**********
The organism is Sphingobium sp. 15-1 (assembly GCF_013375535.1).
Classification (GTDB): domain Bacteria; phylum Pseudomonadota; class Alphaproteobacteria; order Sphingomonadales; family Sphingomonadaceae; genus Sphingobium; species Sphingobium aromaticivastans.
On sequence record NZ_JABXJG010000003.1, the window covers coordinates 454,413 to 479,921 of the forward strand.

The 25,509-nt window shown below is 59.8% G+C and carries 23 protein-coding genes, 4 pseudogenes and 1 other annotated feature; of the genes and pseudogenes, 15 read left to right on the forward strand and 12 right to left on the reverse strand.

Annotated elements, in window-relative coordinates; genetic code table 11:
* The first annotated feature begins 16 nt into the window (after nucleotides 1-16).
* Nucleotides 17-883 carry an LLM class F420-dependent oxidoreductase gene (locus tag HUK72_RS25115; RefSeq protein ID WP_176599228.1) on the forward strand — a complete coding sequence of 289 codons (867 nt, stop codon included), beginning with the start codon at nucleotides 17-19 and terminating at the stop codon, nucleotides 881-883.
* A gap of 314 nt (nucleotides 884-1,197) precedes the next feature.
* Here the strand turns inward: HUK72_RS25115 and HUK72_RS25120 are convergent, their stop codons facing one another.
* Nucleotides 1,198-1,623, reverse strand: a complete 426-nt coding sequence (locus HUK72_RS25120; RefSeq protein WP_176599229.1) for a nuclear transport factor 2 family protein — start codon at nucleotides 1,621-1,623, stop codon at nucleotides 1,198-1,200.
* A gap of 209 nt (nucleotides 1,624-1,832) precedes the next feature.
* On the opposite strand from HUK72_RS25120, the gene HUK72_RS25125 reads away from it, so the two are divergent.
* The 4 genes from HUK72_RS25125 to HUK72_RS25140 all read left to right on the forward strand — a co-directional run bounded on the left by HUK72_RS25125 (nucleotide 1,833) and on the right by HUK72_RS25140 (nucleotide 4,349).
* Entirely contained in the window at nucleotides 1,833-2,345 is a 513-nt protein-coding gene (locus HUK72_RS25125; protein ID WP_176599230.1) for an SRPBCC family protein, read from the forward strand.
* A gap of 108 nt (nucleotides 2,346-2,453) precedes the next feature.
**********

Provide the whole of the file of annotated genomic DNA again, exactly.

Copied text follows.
The organism is Sphingobium sp. 15-1 (assembly GCF_013375535.1).
Classification (GTDB): domain Bacteria; phylum Pseudomonadota; class Alphaproteobacteria; order Sphingomonadales; family Sphingomonadaceae; genus Sphingobium; species Sphingobium aromaticivastans.
On sequence record NZ_JABXJG010000003.1, the window covers coordinates 454,413 to 479,921 of the forward strand.

The 25,509-nt window shown below is 59.8% G+C and carries 23 protein-coding genes, 4 pseudogenes and 1 other annotated feature; of the genes and pseudogenes, 15 read left to right on the forward strand and 12 right to left on the reverse strand.

Annotated elements, in window-relative coordinates; genetic code table 11:
* The first annotated feature begins 16 nt into the window (after nucleotides 1-16).
* Nucleotides 17-883 carry an LLM class F420-dependent oxidoreductase gene (locus tag HUK72_RS25115; RefSeq protein ID WP_176599228.1) on the forward strand — a complete coding sequence of 289 codons (867 nt, stop codon included), beginning with the start codon at nucleotides 17-19 and terminating at the stop codon, nucleotides 881-883.
* A gap of 314 nt (nucleotides 884-1,197) precedes the next feature.
* Here the strand turns inward: HUK72_RS25115 and HUK72_RS25120 are convergent, their stop codons facing one another.
* Nucleotides 1,198-1,623, reverse strand: a complete 426-nt coding sequence (locus HUK72_RS25120; RefSeq protein WP_176599229.1) for a nuclear transport factor 2 family protein — start codon at nucleotides 1,621-1,623, stop codon at nucleotides 1,198-1,200.
* A gap of 209 nt (nucleotides 1,624-1,832) precedes the next feature.
* On the opposite strand from HUK72_RS25120, the gene HUK72_RS25125 reads away from it, so the two are divergent.
* The 4 genes from HUK72_RS25125 to HUK72_RS25140 all read left to right on the forward strand — a co-directional run bounded on the left by HUK72_RS25125 (nucleotide 1,833) and on the right by HUK72_RS25140 (nucleotide 4,349).
* Entirely contained in the window at nucleotides 1,833-2,345 is a 513-nt protein-coding gene (locus HUK72_RS25125; protein ID WP_176599230.1) for an SRPBCC family protein, read from the forward strand.
* A gap of 108 nt (nucleotides 2,346-2,453) precedes the next feature.